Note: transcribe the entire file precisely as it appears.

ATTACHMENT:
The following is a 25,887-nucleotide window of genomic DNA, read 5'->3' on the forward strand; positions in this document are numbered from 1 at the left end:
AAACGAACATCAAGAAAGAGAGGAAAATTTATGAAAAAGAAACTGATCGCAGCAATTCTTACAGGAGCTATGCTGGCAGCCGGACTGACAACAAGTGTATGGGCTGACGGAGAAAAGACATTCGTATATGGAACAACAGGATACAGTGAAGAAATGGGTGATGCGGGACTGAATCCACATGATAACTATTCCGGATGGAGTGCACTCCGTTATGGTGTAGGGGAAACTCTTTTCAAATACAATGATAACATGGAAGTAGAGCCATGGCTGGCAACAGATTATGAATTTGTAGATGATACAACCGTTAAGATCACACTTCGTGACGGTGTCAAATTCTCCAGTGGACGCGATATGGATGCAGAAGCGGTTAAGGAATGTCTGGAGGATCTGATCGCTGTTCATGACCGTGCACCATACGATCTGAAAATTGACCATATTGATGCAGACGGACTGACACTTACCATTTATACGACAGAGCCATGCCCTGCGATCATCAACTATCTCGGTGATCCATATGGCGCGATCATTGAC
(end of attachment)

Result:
The following is a 25,887-nucleotide window of genomic DNA, read 5'->3' on the forward strand; positions in this document are numbered from 1 at the left end:
AAACGAACATCAAGAAAGAGAGGAAAATTTATGAAAAAGAAACTGATCGCAGCAATTCTTACAGGAGCTATGCTGGCAGCCGGACTGACAACAAGTGTATGGGCTGACGGAGAAAAGACATTCGTATATGGAACAACAGGATACAGTGAAGAAATGGGTGATGCGGGACTGAATCCACATGATAACTATTCCGGATGGAGTGCACTCCGTTATGGTGTAGGGGAAACTCTTTTCAAATACAATGATAACATGGAAGTAGAGCCATGGCTGGCAACAGATTATGAATTTGTAGATGATACAACCGTTAAGATCACACTTCGTGACGGTGTCAAATTCTCCAGTGGACGCGATATGGATGCAGAAGCGGTTAAGGAATGTCTGGAGGATCTGATCGCTGTTCATGACCGTGCACCATACGATCTGAAAATTGACCATATTGATGCAGACGGACTGACACTTACCATTTATACGACAGAGCCATGCCCTGCGATCATCAACTATCTCGGTGATCCATATGGCGCGATCATTGAC